Sonic booms expected when SpaceX lands Falcon 9 booster back at Cape Canaveral
SpaceX is set to launch a Falcon 9 rocket Thursday from Florida’s Space Coast with a scheduled booster landing back at Cape Canaveral, which means there could be sonic booms heard in the area.
As the first stage of the Falcon 9 booster plummets back to Earth just under 10 minutes after launch, it creates shockwaves that make a thunderous sonic boom -- which can be heard across Central Florida depending on weather conditions.
Usually SpaceX lands its Falcon 9 booster out at sea. But for this launch of a handful of commercial and scientific payloads, the company is directing the rocket booster back to Cape Canaveral.
Space Force's Space Launch Delta 45 is responsible for ensuring the public safety along Florida's Space Coast. "Our SLD 45 safety team runs a series of analyses that lead us to understand what if any evacuations are required on the Cape in so that our people can be safe as that booster comes in," said Lt. Col. Brian Eno, Commander of the 1st Range Operations Squadron.
“It certainly looks like it's coming back on top of you until very late in its its descent before you really get a visual of just where it is landing," he said.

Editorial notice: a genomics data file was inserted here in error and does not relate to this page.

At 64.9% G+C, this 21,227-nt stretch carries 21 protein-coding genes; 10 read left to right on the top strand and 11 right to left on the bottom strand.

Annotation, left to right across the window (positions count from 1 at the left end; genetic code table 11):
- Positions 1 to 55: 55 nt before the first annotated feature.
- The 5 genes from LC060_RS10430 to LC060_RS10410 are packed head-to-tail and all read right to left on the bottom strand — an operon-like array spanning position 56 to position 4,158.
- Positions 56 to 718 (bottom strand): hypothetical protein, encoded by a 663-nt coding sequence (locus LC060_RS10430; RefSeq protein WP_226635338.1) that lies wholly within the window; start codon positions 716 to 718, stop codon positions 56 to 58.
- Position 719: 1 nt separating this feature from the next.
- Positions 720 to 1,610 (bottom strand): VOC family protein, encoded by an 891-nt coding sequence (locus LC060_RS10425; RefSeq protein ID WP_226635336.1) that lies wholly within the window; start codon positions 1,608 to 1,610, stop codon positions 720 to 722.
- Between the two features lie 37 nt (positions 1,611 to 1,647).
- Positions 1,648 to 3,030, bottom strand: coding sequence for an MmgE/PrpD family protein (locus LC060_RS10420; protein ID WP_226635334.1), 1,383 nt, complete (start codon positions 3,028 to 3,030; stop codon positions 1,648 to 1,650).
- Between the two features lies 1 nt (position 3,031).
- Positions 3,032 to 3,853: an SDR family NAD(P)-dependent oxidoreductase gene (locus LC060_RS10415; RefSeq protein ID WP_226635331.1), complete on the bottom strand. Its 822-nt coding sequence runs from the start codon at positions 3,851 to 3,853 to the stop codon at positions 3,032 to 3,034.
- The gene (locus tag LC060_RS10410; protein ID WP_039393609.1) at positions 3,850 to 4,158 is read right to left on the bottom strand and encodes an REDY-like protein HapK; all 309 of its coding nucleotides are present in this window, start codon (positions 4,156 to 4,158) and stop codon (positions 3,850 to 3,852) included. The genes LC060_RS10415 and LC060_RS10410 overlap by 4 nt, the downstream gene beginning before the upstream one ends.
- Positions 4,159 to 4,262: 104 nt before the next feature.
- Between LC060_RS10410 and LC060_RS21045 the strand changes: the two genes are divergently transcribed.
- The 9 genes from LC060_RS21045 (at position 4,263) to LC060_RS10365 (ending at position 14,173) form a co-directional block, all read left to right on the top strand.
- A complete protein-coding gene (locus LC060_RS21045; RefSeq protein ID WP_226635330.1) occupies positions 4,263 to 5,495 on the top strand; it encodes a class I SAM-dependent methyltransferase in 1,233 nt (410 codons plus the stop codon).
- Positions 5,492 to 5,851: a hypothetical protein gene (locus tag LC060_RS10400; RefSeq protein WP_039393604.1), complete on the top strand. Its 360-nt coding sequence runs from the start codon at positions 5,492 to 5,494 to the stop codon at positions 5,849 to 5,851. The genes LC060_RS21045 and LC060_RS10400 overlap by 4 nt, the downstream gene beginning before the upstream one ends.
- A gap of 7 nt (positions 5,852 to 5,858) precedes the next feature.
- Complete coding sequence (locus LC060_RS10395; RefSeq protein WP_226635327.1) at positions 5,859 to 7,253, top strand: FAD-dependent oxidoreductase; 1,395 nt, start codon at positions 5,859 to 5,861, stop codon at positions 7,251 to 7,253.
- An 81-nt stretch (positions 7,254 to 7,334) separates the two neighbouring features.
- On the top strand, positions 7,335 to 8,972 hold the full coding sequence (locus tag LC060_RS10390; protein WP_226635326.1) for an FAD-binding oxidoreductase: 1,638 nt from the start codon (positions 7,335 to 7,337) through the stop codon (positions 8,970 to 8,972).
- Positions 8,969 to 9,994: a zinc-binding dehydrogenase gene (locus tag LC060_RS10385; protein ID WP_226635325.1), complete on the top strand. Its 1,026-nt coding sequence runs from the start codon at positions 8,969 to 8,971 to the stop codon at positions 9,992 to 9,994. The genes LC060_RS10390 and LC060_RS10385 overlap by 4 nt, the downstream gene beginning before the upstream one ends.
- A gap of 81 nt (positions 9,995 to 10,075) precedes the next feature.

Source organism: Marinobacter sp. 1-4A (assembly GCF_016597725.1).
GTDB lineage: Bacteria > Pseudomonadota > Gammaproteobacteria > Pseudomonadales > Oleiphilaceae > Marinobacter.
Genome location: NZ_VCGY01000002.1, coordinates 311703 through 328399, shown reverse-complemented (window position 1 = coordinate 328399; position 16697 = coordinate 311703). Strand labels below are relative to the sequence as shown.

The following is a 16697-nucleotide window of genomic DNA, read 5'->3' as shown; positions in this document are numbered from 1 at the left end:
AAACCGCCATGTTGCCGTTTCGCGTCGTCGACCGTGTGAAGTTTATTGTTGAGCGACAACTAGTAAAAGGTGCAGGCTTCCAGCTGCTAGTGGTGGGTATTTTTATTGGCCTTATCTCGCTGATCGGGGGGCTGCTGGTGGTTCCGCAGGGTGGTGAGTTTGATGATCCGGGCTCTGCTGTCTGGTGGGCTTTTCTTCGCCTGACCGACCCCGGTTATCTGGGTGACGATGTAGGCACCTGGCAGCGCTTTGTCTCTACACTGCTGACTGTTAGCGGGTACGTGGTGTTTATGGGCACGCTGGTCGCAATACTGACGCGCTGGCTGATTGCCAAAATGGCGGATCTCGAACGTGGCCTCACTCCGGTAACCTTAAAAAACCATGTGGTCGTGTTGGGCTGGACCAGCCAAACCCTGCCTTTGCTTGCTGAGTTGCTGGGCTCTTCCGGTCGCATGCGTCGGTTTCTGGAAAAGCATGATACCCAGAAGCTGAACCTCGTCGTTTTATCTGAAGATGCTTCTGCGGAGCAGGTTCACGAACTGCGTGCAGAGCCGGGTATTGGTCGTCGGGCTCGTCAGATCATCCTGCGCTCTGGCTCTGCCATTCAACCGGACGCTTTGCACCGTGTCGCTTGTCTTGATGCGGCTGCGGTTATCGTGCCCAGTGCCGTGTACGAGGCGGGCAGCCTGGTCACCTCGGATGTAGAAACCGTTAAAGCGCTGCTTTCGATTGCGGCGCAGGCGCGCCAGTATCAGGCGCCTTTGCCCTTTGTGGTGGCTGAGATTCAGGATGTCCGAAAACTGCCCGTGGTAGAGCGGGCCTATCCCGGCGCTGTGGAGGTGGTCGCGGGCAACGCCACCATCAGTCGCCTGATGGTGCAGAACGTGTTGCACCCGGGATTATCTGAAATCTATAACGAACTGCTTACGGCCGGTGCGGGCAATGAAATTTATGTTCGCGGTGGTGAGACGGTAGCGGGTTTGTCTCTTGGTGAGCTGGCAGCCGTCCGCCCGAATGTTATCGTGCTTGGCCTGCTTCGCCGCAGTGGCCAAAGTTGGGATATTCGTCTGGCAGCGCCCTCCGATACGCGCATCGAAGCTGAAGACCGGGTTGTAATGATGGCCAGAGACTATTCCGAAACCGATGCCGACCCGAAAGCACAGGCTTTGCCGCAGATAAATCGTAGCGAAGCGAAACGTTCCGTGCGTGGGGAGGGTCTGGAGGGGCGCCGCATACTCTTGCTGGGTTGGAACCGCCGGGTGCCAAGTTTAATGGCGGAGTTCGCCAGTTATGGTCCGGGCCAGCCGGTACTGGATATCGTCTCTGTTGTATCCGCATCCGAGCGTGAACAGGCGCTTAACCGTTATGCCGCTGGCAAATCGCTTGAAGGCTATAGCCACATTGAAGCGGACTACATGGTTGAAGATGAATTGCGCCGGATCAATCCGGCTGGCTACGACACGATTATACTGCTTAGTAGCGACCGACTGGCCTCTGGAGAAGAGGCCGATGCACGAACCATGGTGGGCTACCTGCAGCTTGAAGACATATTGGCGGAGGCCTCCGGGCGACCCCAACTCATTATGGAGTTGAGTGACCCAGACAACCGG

The mission will launch southward, a departure from usual eastward launches. It's the second of a planned five polar launches heading southward just this month. While there weren't any issues with wayward boats or planes for a launch last week, SLD 45 is asking boaters and pilots to continue to pay attention to new hazard areas issued for this launch. "These trajectories are different," said Eno. "We must make sure that we're vigilant as a community on reviewing those notices.
SpaceX's Transporter-3 mission has a 29-minute launch window which opens Thursday at 10:25 a.m. ET. Space Force forecasters said there's a 70 percent chance of favorable launch weather.
The private space company routinely lands the first stage booster of its Falcon 9 rocket and reuses it for future launches, lowering the cost of access to space.